There is an apocryphal story that Sir Isaac Newton invented the cat door. Sir Isaac did keep cats, but even before the end of the seventeenth century, there is evidence that some people cut holes in their doors in order to enable their cats to come and go as they pleased. The story about Sir Isaac Newton may have been circulated to embarrass him, because it declares that he cut a second, smaller hole in his door when his cat had kittens. The purpose-made cat door or cat flap, which is widely available today, was not introduced until the mid-twentieth century, so it did not exist during the Regency. But some cat owners may have cut a hole in one of the doors of their house in order to provide their cats with access to the outdoors. Those holes may have been left open, or they may have been covered with a sturdy cloth or perhaps a bit of leather, to keep in heat and to keep out insects and other small pests. Since window screens did not yet exist, an alternative may have been to leave a window open wide enough to accommodate a cat. But it would have been important to ensure the window was not closed while the cat was out, or it would have been left outside with no way in.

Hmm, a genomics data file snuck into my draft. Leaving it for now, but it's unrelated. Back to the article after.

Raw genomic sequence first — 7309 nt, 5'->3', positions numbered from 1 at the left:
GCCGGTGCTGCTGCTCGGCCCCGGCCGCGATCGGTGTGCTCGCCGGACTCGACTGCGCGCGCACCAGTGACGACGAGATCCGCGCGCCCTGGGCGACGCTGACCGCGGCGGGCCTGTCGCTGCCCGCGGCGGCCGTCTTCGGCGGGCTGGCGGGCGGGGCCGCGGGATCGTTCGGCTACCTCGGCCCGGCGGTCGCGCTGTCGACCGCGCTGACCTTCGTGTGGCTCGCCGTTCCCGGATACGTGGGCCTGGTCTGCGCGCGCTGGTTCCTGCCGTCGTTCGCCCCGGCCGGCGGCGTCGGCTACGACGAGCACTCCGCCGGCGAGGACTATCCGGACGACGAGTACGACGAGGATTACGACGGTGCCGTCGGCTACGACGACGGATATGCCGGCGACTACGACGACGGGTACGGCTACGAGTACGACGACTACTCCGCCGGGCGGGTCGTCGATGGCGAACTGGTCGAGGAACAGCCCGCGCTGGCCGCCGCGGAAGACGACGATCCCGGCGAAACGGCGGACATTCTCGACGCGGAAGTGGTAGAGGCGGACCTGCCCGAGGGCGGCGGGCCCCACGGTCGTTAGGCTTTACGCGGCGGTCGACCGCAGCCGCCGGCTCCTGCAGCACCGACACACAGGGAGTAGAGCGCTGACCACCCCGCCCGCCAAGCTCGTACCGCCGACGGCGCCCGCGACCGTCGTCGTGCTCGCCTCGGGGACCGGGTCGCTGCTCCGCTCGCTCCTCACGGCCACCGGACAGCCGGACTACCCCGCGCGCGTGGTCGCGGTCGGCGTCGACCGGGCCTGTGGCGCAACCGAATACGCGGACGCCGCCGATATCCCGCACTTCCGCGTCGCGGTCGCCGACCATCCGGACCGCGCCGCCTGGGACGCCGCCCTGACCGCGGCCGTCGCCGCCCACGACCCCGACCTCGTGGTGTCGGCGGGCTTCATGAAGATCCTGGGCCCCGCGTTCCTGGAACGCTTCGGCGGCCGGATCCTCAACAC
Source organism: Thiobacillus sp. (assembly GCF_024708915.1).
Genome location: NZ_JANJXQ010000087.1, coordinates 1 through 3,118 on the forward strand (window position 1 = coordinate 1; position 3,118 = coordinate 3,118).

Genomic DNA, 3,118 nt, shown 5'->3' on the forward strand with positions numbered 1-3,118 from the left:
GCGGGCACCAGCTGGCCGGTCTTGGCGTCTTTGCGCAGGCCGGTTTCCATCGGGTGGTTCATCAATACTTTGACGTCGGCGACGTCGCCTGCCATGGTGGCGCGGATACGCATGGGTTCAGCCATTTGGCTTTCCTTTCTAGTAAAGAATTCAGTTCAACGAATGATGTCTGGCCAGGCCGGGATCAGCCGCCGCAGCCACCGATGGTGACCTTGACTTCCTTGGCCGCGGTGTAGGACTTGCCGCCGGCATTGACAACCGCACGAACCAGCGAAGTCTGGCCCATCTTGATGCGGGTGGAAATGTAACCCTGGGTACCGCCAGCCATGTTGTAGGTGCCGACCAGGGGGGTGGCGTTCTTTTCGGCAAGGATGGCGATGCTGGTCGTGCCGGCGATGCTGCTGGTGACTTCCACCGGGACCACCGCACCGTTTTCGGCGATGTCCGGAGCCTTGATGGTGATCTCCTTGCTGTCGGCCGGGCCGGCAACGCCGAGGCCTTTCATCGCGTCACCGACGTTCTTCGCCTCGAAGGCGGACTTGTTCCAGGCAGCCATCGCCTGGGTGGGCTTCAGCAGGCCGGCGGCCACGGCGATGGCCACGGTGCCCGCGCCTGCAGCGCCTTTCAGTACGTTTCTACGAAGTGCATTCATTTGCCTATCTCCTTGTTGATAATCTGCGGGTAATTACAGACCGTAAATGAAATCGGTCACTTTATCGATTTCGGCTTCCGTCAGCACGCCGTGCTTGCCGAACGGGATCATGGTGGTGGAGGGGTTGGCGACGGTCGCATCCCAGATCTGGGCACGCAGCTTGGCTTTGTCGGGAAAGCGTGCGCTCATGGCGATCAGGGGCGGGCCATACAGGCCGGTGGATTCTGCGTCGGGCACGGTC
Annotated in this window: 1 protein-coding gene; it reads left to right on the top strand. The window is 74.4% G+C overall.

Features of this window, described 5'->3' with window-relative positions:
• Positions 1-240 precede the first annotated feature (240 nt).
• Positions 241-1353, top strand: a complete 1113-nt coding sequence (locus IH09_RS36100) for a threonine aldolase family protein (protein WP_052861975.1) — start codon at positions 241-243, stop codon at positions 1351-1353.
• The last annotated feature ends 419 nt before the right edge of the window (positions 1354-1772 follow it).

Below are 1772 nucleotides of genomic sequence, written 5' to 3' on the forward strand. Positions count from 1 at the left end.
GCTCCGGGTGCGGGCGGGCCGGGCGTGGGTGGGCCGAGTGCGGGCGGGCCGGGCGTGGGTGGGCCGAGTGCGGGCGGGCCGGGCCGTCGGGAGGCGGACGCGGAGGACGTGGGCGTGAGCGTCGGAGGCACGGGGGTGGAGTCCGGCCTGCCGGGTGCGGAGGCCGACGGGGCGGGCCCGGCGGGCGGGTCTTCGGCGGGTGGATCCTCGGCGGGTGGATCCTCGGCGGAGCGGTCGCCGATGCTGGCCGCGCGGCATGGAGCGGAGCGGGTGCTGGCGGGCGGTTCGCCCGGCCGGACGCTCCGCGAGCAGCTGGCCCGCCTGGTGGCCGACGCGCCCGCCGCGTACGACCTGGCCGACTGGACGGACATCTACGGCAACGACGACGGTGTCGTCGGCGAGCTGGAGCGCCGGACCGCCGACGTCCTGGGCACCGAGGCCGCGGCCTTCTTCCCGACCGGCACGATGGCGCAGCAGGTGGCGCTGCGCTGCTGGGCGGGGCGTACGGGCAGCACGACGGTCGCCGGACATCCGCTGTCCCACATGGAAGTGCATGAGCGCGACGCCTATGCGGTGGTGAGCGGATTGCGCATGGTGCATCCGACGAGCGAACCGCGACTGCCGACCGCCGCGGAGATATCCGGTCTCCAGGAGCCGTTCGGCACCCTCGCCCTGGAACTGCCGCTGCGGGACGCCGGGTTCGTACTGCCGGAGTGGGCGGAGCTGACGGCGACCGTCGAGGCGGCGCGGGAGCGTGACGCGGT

Long before the Regency, it was understood that many cats, both domestic and wild, were attracted to certain aromatic herbs, in particular, catmint. This plant is a native of the British Isles and most of Europe. It has been cultivated since the Middle Ages as an ornamental plant which attracts butterflies and can be used in the making of an herbal tea. In the seventeenth century, this same plant was transplanted to North America, where it is more commonly known as catnip. About one-third of cats do not have the gene which causes them to be affected by catmint/catnip and therefore, they have no response to it. However, the majority of cats are strongly attracted to catmint/catnip, though their responses can vary widely. Some cats will rub against it or roll around in it, while others will eat it, run about wildly for a time, then collapse into a deep sleep. Regency cats would have had similar responses. Their owners may well have grown catmint in their gardens as a treat for their feline friends. They might have offered it to them freshly cut from the plant, or dried and/or crushed into a coarse powder, as catnip is usually sold today. However, during the Regency, cat lovers would usually have had to grow and prepare their own catmint, as there is no evidence it could be purchased commercially during those years. Which is not to say that some enterprising persons who sold herbs and potions in a region may not have grown and packaged catmint for sale door-to-door or in some shops in the area.